The longest-sitting mayor of Providence, Rhode Island and of any American city with a population of 100,000 or more, Mayor Buddy Cianci has spearheaded the renaissance of one of the hippest, most vibrant and economically thriving cities in America. By adopting innovative legislation to grant tax exemptions to artists living or working in the downtown Arts and Entertainment district, Providence is now the home to more artists per capita than any other American city. After offering incentives to develop abandoned downtown buildings for commercial and residential use, the city successfully introduced and backed legislation at the state level providing income tax and sales tax breaks for artists who live and work in refurbished upper floor loft and studio spaces. In 1997, the city was recognized by Swing magazine as "The Best Place to Be and Artist." An outspoken champion of inner city revitalization and urban design and landscape, Mayor Cianci received the prestigious National Endowment for the Arts design award for his dynamic revitalization project that moved three Providence rivers to create magnificent river walks as well as a waterfront park and amphitheater, which serve as a focal point for tourism, arts and cultural events. Mayor Cianci is also credited with securing the necessary funds to save the Providence Performing Arts Center and the Trinity Repertory Company, creating the Convergence Arts Festival, and supporting the Gallery Night Providence with an art trolley.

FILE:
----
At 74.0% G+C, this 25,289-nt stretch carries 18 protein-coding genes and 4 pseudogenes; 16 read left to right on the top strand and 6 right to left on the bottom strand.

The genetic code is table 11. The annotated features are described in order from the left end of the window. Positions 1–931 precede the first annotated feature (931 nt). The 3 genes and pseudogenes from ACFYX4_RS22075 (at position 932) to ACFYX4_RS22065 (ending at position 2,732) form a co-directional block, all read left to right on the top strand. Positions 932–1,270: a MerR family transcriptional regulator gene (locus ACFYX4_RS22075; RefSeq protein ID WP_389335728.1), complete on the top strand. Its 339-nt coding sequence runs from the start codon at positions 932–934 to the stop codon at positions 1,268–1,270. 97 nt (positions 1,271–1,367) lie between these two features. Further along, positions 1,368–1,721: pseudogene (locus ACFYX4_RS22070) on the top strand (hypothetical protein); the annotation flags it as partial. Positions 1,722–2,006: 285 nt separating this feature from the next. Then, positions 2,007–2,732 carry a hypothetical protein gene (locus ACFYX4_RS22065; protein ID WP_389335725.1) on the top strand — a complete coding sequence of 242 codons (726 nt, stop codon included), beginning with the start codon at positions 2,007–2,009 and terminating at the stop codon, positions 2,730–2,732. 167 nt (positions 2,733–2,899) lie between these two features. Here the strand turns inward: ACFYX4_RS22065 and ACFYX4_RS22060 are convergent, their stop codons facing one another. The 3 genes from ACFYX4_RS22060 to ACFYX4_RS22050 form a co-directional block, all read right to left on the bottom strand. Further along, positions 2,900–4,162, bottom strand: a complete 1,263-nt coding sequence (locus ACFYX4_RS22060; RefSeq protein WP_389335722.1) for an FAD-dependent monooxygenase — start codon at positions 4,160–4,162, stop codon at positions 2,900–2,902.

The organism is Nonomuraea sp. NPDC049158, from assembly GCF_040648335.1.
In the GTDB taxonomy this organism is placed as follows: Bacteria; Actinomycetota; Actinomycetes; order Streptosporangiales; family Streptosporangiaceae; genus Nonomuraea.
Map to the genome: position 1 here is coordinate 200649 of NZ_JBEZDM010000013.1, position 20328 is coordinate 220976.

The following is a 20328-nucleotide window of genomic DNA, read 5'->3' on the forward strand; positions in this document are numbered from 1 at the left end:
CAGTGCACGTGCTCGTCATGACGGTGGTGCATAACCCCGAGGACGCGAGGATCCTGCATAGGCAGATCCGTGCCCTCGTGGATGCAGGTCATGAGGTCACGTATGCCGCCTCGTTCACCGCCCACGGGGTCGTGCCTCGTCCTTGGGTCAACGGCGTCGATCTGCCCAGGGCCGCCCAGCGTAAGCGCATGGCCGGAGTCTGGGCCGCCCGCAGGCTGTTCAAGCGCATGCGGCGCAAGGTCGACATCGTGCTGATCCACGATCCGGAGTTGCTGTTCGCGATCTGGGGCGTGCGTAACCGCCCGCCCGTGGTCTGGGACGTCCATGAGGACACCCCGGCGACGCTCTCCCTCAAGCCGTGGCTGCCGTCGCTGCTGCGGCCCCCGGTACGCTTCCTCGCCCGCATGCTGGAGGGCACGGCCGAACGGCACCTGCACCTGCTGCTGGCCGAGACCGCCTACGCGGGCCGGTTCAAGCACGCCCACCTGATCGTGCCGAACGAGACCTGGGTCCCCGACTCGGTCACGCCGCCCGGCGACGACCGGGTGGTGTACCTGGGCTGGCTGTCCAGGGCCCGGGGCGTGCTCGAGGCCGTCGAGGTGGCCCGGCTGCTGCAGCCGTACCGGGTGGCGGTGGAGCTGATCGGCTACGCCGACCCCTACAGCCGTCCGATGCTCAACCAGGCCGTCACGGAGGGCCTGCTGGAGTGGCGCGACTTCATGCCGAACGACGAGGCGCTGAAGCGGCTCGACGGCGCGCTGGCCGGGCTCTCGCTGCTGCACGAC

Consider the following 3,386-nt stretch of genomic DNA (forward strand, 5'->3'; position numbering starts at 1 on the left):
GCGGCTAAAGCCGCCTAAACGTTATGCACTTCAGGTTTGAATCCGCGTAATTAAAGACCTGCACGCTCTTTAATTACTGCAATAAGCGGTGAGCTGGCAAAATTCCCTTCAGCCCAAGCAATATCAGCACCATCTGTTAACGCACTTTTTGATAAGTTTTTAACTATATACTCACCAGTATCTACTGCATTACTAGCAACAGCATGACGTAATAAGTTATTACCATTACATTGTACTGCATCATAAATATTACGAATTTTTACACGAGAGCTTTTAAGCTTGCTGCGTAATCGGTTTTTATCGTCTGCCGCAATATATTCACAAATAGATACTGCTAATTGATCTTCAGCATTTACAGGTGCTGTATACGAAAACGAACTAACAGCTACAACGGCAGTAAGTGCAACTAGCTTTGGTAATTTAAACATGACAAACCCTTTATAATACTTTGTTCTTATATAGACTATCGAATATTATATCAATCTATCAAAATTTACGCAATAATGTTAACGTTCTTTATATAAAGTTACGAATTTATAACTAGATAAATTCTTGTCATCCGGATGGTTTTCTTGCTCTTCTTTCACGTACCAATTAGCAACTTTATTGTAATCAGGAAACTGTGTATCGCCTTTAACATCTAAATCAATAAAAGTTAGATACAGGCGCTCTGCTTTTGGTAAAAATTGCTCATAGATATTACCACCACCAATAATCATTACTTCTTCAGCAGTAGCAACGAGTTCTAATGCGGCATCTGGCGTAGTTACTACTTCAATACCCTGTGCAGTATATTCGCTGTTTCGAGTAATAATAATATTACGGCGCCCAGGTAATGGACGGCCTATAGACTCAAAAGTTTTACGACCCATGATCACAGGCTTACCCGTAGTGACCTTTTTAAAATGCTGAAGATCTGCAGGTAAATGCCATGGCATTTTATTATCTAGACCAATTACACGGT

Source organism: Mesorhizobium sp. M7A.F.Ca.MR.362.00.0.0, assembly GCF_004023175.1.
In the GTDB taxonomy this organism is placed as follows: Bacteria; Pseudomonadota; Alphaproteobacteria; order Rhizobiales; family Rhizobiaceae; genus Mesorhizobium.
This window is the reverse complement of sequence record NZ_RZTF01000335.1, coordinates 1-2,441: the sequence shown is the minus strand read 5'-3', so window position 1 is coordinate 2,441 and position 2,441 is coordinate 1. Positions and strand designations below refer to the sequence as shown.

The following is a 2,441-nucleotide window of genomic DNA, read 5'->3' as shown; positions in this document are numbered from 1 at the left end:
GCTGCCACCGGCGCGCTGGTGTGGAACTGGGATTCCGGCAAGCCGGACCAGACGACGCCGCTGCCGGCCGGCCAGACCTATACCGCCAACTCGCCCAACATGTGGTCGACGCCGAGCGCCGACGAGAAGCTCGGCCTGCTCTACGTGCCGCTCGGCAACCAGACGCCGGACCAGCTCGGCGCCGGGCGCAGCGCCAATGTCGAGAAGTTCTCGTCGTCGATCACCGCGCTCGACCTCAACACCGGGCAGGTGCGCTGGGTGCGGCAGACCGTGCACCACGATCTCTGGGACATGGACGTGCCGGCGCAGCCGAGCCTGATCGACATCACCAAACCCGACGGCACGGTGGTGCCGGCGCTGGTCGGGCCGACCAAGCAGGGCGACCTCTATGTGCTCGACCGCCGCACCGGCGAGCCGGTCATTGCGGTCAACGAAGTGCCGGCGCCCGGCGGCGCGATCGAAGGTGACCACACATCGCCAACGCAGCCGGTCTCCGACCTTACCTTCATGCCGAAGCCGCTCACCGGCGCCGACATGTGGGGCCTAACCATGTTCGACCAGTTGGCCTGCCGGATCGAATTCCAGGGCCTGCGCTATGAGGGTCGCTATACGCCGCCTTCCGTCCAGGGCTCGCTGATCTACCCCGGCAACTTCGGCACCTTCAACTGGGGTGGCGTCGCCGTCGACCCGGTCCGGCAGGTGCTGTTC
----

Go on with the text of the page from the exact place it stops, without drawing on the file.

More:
Mayor Cianci has also been instrumental in attracting film and television production to the city and state. In 1997 alone, eight feature films were shot in Providence and nearby towns. The Mayor's Film Commission played a key role in landing the NBC series "Providence." Mayor Cianci has also received national recognition for his accomplishments. He was named "America's Most Innovative Mayor" by the American Association for Government Officials. Taking his cultural influence abroad, he was instrumental in developing a creative friendship pact with Florence, Italy. As part of the cultural exchange, an exhibit of late Renaissance portraits from the famed Uffizi Gallery opened at Brown University's Bell Art Gallery in September 1999. Mayor Cianci is an active member of the United States Conference of Mayors' Arts and Culture Committee, campaigning for the preservation of the National Endowment for the Arts. Born in Providence, he has one daughter, Nicole, and two grandchildren, Olivia and Joseph.